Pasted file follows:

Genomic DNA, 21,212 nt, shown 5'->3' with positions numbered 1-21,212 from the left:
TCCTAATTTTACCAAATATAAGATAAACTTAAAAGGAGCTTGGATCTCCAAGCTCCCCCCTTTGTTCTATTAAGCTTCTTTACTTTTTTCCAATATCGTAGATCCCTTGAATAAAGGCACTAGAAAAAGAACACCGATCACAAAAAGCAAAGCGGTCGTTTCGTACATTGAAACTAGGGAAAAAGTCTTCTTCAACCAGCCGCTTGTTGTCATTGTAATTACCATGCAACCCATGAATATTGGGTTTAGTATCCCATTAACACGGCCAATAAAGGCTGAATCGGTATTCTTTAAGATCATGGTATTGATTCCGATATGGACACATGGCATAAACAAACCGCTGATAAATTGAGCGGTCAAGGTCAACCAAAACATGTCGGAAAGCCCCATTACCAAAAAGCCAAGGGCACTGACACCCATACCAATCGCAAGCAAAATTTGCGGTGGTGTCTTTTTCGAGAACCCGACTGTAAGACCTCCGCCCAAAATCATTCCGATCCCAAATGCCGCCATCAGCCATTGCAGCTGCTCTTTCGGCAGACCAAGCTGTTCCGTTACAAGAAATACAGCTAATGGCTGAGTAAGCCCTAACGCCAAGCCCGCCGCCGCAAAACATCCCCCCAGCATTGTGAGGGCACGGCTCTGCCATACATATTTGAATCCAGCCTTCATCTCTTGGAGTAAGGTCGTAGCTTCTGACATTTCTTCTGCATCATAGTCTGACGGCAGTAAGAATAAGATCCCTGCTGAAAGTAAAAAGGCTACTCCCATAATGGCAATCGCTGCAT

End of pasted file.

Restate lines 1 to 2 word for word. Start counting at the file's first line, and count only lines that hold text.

Genomic DNA, 21,212 nt, shown 5'->3' with positions numbered 1-21,212 from the left:
TCCTAATTTTACCAAATATAAGATAAACTTAAAAGGAGCTTGGATCTCCAAGCTCCCCCCTTTGTTCTATTAAGCTTCTTTACTTTTTTCCAATATCGTAGATCCCTTGAATAAAGGCACTAGAAAAAGAACACCGATCACAAAAAGCAAAGCGGTCGTTTCGTACATTGAAACTAGGGAAAAAGTCTTCTTCAACCAGCCGCTTGTTGTCATTGTAATTACCATGCAACCCATGAATATTGGGTTTAGTATCCCATTAACACGGCCAATAAAGGCTGAATCGGTATTCTTTAAGATCATGGTATTGATTCCGATATGGACACATGGCATAAACAAACCGCTGATAAATTGAGCGGTCAAGGTCAACCAAAACATGTCGGAAAGCCCCATTACCAAAAAGCCAAGGGCACTGACACCCATACCAATCGCAAGCAAAATTTGCGGTGGTGTCTTTTTCGAGAACCCGACTGTAAGACCTCCGCCCAAAATCATTCCGATCCCAAATGCCGCCATCAGCCATTGCAGCTGCTCTTTCGGCAGACCAAGCTGTTCCGTTACAAGAAATACAGCTAATGGCTGAGTAAGCCCTAACGCCAAGCCCGCCGCCGCAAAACATCCCCCCAGCATTGTGAGGGCACGGCTCTGCCATACATATTTGAATCCAGCCTTCATCTCTTGGAGTAAGGTCGTAGCTTCTGACATTTCTTCTGCATCATAGTCTGACGGCAGTAAGAATAAGATCCCTGCTGAAAGTAAAAAGGCTACTCCCATAATGGCAATCGCTGCAT